Belle Robinson, owner of UK clothing retailer Jigsaw, tells the Times of London: "We have to get a grip on having created this world where skinny girls are normal." A size 16, Robinson can't wear sample sizes from her store.
"Finding clothes that flatter is still a problem," Robinson, who's 5'10", claims. (Remember, she owns a clothing store.) She also says: "I reckon my arms are in proportion with the rest of my body - I know everyone is paranoid about their arms - but I think mine are okay. So why is it that, frequently, I can't get my arm into the sleeve of a jacket, or the armholes are too tight?"
The piece by Anita Chaudhuri notes:
[Robinson's] not letting her own label off the hook, either. "I think we did lose our size-16 customers for a bit, but we've had a design rethink and, thankfully, we've got them back again."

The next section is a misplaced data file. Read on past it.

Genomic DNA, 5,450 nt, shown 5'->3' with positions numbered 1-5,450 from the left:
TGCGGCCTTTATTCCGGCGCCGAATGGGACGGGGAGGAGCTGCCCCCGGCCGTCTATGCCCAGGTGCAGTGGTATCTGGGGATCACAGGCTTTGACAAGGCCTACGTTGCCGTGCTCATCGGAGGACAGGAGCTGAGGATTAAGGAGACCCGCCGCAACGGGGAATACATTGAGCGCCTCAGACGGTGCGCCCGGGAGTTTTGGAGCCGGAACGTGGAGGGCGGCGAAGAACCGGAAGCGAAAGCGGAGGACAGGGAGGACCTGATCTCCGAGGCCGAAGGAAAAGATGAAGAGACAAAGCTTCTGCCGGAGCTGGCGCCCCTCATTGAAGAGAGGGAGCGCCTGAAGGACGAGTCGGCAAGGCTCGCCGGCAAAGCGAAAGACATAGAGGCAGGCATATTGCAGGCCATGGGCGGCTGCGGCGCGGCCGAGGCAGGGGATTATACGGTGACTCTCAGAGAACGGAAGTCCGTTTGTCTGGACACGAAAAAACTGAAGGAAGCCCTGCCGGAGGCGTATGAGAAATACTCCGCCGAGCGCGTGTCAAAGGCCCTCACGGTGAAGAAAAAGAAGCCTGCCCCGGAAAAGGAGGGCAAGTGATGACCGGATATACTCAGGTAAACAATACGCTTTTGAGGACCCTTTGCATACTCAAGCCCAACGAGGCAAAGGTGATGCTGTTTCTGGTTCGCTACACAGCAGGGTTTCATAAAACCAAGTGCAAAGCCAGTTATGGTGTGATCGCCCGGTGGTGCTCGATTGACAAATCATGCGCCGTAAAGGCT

Interestingly, in a comment on the article, a reader named Jane Hawke wrote:
This makes me furious. I have been everything between a size 10 and an 18 and unless I'm closer to 10 I am unable to shop at Jigsaw which focuses almost exclusively on fashion for thin people. To find out that the owner is unable to wear the clothes her own company produces is ridiculous. This is what the majority of British women have to put up with and Belle Robinson herself is one of the reasons we do.
Of course, British fashion chains aren't the only ones that often exclude larger sizes. It seems obvious that the clothing manufacturers lose money by not being able to accommodate certain customers. But hopefully Belle Robinson will push for more styles and sizes at her own store — she can't even wear the lovely dress above, since 14 is the largest size available.
What It Feels Like To Be Size Normal In A Super-Skinny World [Times Of London]